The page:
Hip to be Square
Story posted May 11, 2000
People are constantly imposing order on the natural world, but we rarely recognize it in our day-to-day lives, according to Bowdoin Senior Kathryn Sodaitis.
For the pedestrians and visitors to the quad outside Cleaveland Hall, that has changed this week.
Sodaitis, a Londonderry, NH native, has laid a grid of bright orange surveyor’s tape over the Cleaveland quad and its walkways. The grid is a final project for an interdisciplinary seminar that grew out of Professor Marilyn Reizbaum’s course in millenial modernity.
Any built environment, like the campus, imposes a human-made order on the natural world. Most of the time we walk in the midst of it without a second thought. The Cleaveland grid is an attempt to bring that often ignored fact to the forefront.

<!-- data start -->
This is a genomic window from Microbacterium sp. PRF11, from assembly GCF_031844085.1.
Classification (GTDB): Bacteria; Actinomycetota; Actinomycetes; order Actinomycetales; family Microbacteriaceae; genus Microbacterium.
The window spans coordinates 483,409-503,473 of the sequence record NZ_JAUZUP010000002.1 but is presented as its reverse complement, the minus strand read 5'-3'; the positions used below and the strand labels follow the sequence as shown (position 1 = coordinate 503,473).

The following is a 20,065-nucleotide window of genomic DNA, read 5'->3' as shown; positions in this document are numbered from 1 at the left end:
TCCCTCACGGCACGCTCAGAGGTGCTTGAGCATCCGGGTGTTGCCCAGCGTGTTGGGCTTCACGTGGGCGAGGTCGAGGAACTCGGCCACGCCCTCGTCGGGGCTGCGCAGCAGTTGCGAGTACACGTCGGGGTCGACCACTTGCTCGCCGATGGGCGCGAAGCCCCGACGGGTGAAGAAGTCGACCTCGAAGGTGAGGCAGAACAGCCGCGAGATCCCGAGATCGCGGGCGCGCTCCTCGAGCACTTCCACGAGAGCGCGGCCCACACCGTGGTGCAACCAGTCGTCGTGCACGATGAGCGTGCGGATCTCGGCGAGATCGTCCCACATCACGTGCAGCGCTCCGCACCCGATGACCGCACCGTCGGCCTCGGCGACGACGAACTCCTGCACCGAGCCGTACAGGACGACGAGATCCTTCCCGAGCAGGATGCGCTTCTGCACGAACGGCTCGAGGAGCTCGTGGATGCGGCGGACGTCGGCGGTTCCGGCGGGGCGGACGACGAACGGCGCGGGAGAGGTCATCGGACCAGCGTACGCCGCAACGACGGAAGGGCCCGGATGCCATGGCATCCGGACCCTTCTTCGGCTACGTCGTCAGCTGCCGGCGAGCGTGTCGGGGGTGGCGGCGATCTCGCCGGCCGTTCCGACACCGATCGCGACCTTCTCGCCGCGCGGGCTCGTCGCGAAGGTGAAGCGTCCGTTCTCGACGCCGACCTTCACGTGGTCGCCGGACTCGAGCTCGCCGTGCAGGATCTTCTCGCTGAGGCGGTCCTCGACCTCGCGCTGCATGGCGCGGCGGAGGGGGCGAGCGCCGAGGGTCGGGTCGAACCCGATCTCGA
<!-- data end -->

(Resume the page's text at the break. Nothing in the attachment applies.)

"This is dividing the space even more," Sodaitis said.
Part of her goal was to provoke a reaction from the students. But one of the first reactions came from the author herself.
It wasn’t until she started marking off the thin strips of tape that she realized the installation resembled an archaelogical excavation: the careful laying out and marking of an certain area into exact squares. There is a dimension to the grid that extends below the surface as well as above ground. That aspect of the installation came as a surprise to her.
Each of the squares is just under 12 feet on a side, about twice Sodaitis’ height. The dimensions are the "autobiographical" part of the piece. "You don’t have a place for your signature" on the quad, she noted.
Sodaitis said that she and professor of art Mark Wethli talked about the symbolism of laying out the grid as a giant chessboard, "something where you’re a pawn."
Has there been any vandalism of the piece?
Not yet, she said. So far everyone is playing the game.
Sodaitis’ installation will be in place until Friday, May 12.
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